Saturday, July 3, 2010


Our sweet, precious Chihuahua, Poncho, died last night.

On Friday morning I awoke to find Poncho on his back, attempting to roll himself over without success. He was very stiff and cold, and he was unable to move his neck. I rolled him over and checked his eyelids, which were clear (no nictating membrane). He was very conscious and present, eyes tracking well, responding to touches and interaction, but unable to move.

I massaged him for a few minutes to loosen up his legs and checked his heartbeat which was weak and irregular, but his breathing was fairly consistent. Brandy made an appointment with the vet and I moved him to a bed in the living room, on top of a heating pad to keep his temperature up and help relax his muscles. He rested easily but was still responsive when given attention.

I suspected that this was either some type of inadvertent poisoning, or severe arthritis since he was showing signs of cognizance. Poncho became less responsive as the morning went on and when Brandy took him to the vet, they confirmed our fear that it was a poisoning and that there was not anything which could be done. They considered a feeding tube to force a charcoal slurry, but they didn't have any tubes which were small enough for Poncho, and they were worried about potential damage from doing so.

The only options were euthanasia or waiting. Since he did not seem to be enduring incredible pain or suffering, Brandy brought him home. Neither of us will use euthanasia except as a last resort, because there is a large difference between an animal dying and determining that an animal will die and killing it. Given his age and his recent weight loss, I didn't think Poncho had much of a chance, but I wasn't willing to personally reduce that chance to nothing.

When he got home, though he was less cognizant, he was more relaxed and his vital signs became slightly stronger. He did have a couple of short seizures and a bout or two of panting, but otherwise he was fairly quiet and mostly slept.

When I got home at about 9:00pm he was howling softly, not sounding as if in pain, but softly, very similar to his singing which many of you are familiar with. I sat by him and pet him as I diagnosed this problem and decided that it was not an intentional noise, but due to his troubled breathing. I turned him over to see if he could breath better on the other side and his breathing became less strenuous and he stopped howling.

Coughlin thought that it was hilarious when Poncho barked or howled. Coughlin was tired, and also excited to see me so he was being fairly noisy. I decided to move Poncho into a comfortable bed in the garage for the night since it was mutually beneficial. Coughlin would fall asleep, without the chance of interruption and Poncho could enjoy some rest in darkness and silence (reading up on dog poisoning today reminded me that bright and loud environments induce seizures). It was a good thing that I did, because Coughlin became much louder after he first fell asleep because he woke up vomiting, coming down with a stomach flu that Brandy just recovered from.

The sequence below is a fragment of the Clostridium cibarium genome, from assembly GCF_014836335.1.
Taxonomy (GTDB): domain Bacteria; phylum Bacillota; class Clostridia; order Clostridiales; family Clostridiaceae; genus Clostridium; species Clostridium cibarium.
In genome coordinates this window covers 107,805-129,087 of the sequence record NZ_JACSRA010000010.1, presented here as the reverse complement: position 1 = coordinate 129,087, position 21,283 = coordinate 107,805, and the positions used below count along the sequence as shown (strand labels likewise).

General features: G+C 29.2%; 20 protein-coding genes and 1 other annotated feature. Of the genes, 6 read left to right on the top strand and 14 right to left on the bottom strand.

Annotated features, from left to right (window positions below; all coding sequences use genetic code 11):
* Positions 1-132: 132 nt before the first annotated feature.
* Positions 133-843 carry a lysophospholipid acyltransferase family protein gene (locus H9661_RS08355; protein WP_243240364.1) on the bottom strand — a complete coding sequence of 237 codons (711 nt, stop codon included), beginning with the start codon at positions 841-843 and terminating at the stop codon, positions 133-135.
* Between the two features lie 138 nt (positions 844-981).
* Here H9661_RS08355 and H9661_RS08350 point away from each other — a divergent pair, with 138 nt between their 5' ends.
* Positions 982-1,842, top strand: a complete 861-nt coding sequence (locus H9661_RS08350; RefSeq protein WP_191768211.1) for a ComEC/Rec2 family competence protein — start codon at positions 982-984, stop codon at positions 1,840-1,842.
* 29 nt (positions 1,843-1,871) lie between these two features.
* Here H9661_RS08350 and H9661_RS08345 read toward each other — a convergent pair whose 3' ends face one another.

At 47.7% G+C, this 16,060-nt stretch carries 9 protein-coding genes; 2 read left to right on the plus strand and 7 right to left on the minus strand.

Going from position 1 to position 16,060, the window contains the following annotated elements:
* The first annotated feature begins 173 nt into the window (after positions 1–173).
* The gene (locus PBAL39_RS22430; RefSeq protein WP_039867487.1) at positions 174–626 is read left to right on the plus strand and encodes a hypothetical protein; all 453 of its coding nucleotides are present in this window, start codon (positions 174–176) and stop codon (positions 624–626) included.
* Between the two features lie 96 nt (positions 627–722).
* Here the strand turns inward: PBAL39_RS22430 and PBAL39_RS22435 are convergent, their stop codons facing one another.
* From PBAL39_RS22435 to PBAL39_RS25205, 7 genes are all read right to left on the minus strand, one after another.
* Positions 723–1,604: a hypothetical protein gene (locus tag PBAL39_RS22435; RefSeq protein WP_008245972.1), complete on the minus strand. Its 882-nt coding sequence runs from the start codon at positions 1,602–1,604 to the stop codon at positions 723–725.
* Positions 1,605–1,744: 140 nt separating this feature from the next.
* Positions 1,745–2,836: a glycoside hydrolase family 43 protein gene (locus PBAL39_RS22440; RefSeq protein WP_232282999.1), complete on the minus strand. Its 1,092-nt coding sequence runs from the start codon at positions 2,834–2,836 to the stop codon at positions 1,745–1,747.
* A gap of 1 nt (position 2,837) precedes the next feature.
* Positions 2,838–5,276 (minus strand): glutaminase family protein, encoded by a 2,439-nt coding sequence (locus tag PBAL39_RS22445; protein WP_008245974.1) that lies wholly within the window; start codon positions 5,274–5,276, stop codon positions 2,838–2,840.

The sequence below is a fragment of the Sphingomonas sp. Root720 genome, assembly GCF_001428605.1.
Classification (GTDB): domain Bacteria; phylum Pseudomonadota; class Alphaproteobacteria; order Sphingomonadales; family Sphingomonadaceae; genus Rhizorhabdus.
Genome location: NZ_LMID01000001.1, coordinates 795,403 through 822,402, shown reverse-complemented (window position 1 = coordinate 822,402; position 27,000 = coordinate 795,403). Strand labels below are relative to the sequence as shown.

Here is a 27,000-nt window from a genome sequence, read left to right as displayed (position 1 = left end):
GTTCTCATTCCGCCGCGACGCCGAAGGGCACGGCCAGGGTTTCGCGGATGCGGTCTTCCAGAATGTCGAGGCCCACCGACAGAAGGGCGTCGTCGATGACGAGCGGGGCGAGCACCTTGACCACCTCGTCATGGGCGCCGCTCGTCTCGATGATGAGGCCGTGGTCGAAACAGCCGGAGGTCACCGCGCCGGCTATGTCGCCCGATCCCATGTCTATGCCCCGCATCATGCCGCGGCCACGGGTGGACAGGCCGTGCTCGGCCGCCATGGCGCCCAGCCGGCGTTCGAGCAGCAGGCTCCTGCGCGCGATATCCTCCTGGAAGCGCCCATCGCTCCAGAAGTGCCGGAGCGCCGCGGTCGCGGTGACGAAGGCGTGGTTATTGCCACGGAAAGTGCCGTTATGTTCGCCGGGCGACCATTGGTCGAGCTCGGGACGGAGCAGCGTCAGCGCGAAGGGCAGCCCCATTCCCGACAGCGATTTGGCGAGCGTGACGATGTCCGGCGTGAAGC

I laid Poncho in his bed and covered the kennel partially in a blanket to reduce any noise or lights and told Poncho that we loved him dearly, but that if he could not make it, to leave us.

After starting a load of laundry and cleaning up a couple of vomitings, I had a long internal debate as to whether I should check on Poncho before going to bed. It was a matter of deciding whether I would lose more sleep knowing his condition (still fighting or at permanent rest) or not knowing. Since I had first put him out there, I had felt fairly depressed, up until about ten minutes prior to my internal debate about checking on him, at which point I felt suddenly relieved at the strong sensation that he was no longer living. Which goes to say that the real internal debate was not whether I would check on him or not (because I knew that I would have to) but whether it would bother me more to find him still fighting or deceased.

I opened the door and turned on the light to find him in the same comfortable position with his eyes open, staring into space. I have always wondered at the fact that most bodies have open eyelids. They say it is because your eyelids are relaxed when in their open state, but I like to think that they must see something the living aren't able to comprehend.

I checked for his pulse and breathing and left him there for the morning. To answer my internal debate, I slept well knowing that he was finally gone. It's funny the kind if impact such a small creature can have on your life, compared to our life-span, we know them for such short times, but they teach us so much about love, loyalty and compassion.

I buried him today, below a young cedar tree, and I spread wildflower seeds over his grave.

Instead of offering condolences , if you knew Poncho, post a story of your favorite memory; for those who don't have a story to share, no need for apologies, everyone knows what it is like to lose an animal and we appreciate your thoughts of kindness.

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